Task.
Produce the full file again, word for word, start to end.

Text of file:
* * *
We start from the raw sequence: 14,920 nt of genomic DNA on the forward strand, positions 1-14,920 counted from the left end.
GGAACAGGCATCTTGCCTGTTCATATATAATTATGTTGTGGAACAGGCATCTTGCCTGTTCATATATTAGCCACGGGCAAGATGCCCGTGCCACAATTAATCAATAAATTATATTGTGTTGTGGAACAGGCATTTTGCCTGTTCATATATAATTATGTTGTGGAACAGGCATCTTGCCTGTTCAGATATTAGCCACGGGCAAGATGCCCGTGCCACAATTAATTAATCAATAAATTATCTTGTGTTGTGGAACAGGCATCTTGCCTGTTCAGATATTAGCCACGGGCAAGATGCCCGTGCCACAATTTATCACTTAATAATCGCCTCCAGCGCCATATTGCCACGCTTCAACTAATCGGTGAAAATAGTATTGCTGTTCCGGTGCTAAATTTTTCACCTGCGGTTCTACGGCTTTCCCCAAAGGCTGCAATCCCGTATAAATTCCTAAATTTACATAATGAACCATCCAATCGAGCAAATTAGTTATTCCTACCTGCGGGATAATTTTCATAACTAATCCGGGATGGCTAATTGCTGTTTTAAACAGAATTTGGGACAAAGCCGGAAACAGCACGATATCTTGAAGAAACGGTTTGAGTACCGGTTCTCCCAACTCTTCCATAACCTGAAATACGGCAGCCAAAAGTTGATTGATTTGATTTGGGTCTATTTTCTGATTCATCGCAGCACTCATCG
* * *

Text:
We start from the raw sequence: 14,920 nt of genomic DNA on the forward strand, positions 1-14,920 counted from the left end.
GGAACAGGCATCTTGCCTGTTCATATATAATTATGTTGTGGAACAGGCATCTTGCCTGTTCATATATTAGCCACGGGCAAGATGCCCGTGCCACAATTAATCAATAAATTATATTGTGTTGTGGAACAGGCATTTTGCCTGTTCATATATAATTATGTTGTGGAACAGGCATCTTGCCTGTTCAGATATTAGCCACGGGCAAGATGCCCGTGCCACAATTAATTAATCAATAAATTATCTTGTGTTGTGGAACAGGCATCTTGCCTGTTCAGATATTAGCCACGGGCAAGATGCCCGTGCCACAATTTATCACTTAATAATCGCCTCCAGCGCCATATTGCCACGCTTCAACTAATCGGTGAAAATAGTATTGCTGTTCCGGTGCTAAATTTTTCACCTGCGGTTCTACGGCTTTCCCCAAAGGCTGCAATCCCGTATAAATTCCTAAATTTACATAATGAACCATCCAATCGAGCAAATTAGTTATTCCTACCTGCGGGATAATTTTCATAACTAATCCGGGATGGCTAATTGCTGTTTTAAACAGAATTTGGGACAAAGCCGGAAACAGCACGATATCTTGAAGAAACGGTTTGAGTACCGGTTCTCCCAACTCTTCCATAACCTGAAATACGGCAGCCAAAAGTTGATTGATTTGATTTGGGTCTATTTTCTGATTCATCGCAGCACTCATCG